David Bourget (Western Ontario)
David Chalmers (ANU, NYU)
Rafael De Clercq
Jack Alan Reynolds
Learn more about PhilPapers
Ethics and Education 5 (2):117-134 (2010)
School anti-violence programs are united in their radical condemnation of aggression, generally equated with violence. The programs advocate its elimination by priming children's emotional and cognitive controls. What goes unrecognized is the embeddedness of aggression in human beings, as well as its positive psychological and moral functions. In attempting to eradicate aggression, schools increase the risk of student disaffection while stifling the goods associated with it: status, power, dominance, agency, mastery, pride, social-affiliation, social-approval, loyalty, self-respect, and self-confidence. It is argued that the distribution of power and authority to students as plausible substitutes for aggression, would enable them to express aggression in a legitimate manner and simultaneously encourage their attachment to school. A vibrant anti-violence program that attracts children will find a way for caring, amiability, sympathy, and kindness to live in tandem with competition, power, assertiveness, and anger tamed by institutional constraints
|Keywords||No keywords specified (fix it)|
|Categories||categorize this paper)|
Setup an account with your affiliations in order to access resources via your University's proxy server
Configure custom proxy (use this if your affiliation does not provide a proxy)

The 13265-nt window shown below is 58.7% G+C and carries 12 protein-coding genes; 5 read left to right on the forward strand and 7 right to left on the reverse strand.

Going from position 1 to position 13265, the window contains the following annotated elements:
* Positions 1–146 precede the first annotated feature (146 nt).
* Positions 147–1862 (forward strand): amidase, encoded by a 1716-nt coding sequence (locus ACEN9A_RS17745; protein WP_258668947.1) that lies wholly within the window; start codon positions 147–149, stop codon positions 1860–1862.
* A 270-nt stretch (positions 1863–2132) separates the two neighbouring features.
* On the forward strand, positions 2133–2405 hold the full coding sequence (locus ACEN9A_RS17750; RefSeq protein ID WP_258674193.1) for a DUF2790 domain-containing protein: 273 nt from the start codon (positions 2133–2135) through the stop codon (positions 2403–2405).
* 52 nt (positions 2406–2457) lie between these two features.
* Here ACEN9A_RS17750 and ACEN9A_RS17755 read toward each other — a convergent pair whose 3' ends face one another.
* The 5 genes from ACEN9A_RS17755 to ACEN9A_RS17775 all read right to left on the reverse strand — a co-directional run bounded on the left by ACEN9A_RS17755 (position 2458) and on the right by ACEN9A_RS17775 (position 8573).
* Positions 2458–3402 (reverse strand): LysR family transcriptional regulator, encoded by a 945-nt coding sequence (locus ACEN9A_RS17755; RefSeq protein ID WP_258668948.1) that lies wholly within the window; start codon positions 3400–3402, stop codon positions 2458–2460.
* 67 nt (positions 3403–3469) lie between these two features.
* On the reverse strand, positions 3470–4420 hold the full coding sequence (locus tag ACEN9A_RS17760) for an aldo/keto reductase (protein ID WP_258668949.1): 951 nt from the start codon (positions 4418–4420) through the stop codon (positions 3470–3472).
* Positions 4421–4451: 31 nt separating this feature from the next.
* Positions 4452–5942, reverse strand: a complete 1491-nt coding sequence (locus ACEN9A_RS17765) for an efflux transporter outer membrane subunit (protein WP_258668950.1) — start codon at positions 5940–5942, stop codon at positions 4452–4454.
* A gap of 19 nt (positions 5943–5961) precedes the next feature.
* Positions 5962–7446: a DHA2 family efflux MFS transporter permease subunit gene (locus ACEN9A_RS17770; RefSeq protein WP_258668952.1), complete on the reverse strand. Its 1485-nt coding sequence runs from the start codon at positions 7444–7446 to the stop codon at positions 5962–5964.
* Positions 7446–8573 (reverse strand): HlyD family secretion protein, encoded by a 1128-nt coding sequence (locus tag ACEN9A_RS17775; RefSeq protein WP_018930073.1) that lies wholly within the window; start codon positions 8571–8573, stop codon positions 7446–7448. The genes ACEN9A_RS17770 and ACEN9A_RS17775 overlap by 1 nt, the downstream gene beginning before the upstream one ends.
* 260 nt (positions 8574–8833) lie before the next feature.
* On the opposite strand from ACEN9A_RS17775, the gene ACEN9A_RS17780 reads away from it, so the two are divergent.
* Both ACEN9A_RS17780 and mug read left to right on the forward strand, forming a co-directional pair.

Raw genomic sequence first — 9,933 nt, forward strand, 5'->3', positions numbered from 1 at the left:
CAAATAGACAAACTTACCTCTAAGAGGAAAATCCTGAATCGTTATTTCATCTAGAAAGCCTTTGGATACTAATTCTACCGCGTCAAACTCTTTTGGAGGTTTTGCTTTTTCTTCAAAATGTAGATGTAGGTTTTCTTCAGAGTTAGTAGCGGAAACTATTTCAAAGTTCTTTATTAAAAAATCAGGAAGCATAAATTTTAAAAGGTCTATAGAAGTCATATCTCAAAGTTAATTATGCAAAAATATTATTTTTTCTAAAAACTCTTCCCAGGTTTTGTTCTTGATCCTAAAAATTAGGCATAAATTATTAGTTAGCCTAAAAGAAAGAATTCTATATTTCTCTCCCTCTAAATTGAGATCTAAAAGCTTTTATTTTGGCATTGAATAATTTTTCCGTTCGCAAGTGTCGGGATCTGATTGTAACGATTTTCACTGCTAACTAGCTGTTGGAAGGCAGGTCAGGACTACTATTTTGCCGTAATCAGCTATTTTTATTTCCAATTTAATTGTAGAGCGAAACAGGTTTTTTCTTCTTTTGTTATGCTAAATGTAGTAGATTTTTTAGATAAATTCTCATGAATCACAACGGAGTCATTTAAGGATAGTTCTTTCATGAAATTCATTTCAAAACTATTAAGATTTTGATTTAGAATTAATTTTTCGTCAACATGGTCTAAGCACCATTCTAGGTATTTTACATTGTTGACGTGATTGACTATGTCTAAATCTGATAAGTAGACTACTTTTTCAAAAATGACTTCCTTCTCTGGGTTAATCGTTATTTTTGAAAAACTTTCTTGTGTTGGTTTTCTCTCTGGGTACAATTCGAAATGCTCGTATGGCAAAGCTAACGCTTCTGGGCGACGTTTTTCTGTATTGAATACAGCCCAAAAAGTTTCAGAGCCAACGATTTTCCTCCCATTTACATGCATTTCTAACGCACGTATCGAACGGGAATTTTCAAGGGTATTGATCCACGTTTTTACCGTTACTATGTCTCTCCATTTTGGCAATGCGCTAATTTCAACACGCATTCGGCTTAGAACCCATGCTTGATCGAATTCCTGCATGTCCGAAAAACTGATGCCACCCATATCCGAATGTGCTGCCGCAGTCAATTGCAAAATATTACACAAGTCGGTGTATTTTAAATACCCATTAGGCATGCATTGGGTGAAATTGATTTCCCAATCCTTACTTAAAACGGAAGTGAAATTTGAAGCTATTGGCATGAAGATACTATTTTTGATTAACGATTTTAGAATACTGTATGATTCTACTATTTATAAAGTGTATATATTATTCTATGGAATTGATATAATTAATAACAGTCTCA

|Through your library|
References found in this work BETA
Sigmund Freud (2011). Beyond the Pleasure Principle. Broadview Press.
Sigmund Freud (1972). Civilization and its Discontents. In John Martin Rich (ed.), Readings in the Philosophy of Education. Belmont, Calif.,Wadsworth Pub. Co..
William James (1906). The Moral Equivalent of War. Association for International Concilliation 27.
Citations of this work BETA
No citations found.
Similar books and articles
N. I. Makarova (2008). Non-Suppressive Educational Activity is the Future of Modern Russian Educational. Proceedings of the Xxii World Congress of Philosophy 37:189-193.
Stephen C. Maxson (1999). Some Reflections on Sex Differences in Aggression and Violence. Behavioral and Brain Sciences 22 (2):232-233.
Boudewijn de Bruin (2008). Media Violence and Freedom of Speech: How to Use Empirical Data. [REVIEW] Ethical Theory and Moral Practice 11 (5):493-505.
Boudewijn De Bruin (2008). Media Violence and Freedom of Speech: How to Use Empirical Data. Ethical Theory and Moral Practice 11 (5):493 - 505.
Michael Allen Fox (2006). Compassion as an Antidote to Cruelty. Behavioral and Brain Sciences 29 (3):229-230.
D. C. Phillips (1976). Forty Years On: Anti-Naturalism, and Problems of Social Experiment and Piecemeal Social Reform. Inquiry 19 (1-4):403 – 425.
Neil Roberts (2004). Fanon, Sartre, Violence, and Freedom. Sartre Studies International 10 (2):139-160.
Anthony C. Ruocco & Steven M. Platek (2006). Executive Function and Language Deficits Associated with Aggressive-Sadistic Personality. Behavioral and Brain Sciences 29 (3):239-240.
Andrea Smith (2003). Not an Indian Tradition: The Sexual Colonization of Native Peoples. Hypatia 18 (2):70-85.
Gwen Adshead (2011). Same but Different: Constructions of Female Violence in Forensic Mental Health. International Journal of Feminist Approaches to Bioethics 4 (1):41-68.
Joan F. Goodman (2008). Responding to Children's Needs: Amplifying the Caring Ethic. Journal of Philosophy of Education 42 (2):233-248.
Marc A. Johnston & Charles B. Crawford (1999). Stigmatizing Women's Aggressive Behavior: Who Does It Benefit and Why? Behavioral and Brain Sciences 22 (2):226-227.
Robert M. Sade (2004). Evolution, Prevention, and Responses to Aggressive Behavior and Violence. Journal of Law, Medicine and Ethics 32 (1):8-17.
Added to index2010-12-14
Total downloads11 ( #154,563 of 1,410,090 )
Recent downloads (6 months)1 ( #177,589 of 1,410,090 )
How can I increase my downloads?